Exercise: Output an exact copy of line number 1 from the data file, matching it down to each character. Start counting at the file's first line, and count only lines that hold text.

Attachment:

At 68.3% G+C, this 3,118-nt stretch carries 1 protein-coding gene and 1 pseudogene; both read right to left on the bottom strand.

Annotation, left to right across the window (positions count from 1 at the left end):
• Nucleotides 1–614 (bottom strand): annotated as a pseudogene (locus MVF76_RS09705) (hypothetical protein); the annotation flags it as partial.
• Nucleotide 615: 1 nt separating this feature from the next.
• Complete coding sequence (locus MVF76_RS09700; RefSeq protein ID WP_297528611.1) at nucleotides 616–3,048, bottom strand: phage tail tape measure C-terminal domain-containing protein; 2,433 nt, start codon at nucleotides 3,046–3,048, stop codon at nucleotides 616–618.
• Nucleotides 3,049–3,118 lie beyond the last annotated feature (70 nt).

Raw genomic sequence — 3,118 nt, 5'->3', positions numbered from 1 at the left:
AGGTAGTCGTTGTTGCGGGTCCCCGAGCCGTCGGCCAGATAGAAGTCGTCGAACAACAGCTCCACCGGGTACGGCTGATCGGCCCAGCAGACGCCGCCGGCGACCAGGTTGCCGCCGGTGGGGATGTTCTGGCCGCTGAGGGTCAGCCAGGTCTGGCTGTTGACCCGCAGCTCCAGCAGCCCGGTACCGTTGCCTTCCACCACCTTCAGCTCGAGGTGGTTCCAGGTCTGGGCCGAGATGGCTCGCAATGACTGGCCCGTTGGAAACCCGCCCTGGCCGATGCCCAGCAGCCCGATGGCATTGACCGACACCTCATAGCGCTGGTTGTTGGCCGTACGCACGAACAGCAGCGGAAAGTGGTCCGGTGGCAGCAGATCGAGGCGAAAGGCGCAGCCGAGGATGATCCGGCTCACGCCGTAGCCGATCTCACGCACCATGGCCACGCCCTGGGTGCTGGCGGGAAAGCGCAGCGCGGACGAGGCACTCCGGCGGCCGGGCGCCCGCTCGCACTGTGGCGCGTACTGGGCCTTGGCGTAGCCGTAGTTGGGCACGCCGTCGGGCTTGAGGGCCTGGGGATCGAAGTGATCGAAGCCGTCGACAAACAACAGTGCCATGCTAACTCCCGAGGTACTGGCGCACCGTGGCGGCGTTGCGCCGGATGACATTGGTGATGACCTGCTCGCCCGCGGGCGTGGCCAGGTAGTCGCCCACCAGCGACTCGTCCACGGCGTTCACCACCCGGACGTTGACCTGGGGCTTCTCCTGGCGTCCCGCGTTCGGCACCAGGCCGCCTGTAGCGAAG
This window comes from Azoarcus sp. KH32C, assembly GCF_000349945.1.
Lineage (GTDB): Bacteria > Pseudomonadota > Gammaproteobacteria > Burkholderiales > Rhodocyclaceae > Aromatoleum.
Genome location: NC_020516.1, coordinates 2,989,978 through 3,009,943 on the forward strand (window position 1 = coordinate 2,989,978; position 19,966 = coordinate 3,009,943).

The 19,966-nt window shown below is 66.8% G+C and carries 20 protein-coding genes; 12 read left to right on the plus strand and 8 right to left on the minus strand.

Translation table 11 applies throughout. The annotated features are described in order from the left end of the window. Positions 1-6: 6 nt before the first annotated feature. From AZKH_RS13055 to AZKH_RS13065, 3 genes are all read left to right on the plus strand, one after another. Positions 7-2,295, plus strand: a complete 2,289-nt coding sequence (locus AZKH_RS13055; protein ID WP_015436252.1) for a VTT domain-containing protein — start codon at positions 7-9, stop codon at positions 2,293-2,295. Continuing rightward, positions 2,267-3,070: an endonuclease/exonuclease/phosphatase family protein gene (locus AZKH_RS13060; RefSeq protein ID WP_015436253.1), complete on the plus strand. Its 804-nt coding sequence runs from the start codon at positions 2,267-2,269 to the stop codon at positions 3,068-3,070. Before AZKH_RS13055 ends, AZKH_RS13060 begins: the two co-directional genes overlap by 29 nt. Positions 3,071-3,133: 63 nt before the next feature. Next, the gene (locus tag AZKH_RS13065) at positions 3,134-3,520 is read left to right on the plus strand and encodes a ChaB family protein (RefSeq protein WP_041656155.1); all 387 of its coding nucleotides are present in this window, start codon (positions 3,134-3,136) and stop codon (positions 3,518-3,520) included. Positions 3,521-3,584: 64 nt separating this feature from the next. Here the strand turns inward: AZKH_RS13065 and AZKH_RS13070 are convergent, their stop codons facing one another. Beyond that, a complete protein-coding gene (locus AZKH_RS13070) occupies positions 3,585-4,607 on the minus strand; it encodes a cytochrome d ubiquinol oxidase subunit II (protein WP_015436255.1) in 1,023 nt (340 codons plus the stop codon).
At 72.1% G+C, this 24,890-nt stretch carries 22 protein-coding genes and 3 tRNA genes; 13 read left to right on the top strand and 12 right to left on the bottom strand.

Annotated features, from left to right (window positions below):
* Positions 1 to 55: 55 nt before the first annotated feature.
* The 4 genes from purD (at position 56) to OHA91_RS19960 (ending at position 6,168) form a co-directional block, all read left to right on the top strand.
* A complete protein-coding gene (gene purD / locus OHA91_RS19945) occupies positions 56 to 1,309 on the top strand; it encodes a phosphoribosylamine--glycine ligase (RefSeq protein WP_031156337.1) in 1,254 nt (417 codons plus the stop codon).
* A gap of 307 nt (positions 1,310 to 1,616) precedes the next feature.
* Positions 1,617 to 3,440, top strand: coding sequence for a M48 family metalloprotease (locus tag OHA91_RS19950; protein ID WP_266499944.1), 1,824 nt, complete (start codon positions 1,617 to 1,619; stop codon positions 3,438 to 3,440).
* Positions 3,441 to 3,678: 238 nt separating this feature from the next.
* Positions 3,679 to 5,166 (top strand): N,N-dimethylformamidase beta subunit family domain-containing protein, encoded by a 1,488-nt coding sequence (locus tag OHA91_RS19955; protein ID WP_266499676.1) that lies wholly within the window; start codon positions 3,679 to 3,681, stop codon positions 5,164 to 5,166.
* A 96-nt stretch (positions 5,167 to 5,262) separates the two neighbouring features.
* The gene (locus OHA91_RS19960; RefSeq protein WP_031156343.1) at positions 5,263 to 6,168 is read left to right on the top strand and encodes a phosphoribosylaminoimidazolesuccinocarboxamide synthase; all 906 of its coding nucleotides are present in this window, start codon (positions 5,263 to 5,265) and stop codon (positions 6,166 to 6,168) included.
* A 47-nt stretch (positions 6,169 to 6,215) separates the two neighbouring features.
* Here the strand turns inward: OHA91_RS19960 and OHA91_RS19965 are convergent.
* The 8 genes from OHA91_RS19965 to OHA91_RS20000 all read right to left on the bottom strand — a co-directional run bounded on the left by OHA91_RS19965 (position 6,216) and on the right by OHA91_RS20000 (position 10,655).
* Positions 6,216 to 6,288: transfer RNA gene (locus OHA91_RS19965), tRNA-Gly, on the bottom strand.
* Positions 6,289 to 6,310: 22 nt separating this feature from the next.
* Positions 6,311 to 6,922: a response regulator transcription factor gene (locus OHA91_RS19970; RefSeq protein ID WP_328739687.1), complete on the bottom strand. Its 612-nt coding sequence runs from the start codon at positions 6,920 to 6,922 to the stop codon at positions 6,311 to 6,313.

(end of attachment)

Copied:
At 68.3% G+C, this 3,118-nt stretch carries 1 protein-coding gene and 1 pseudogene; both read right to left on the bottom strand.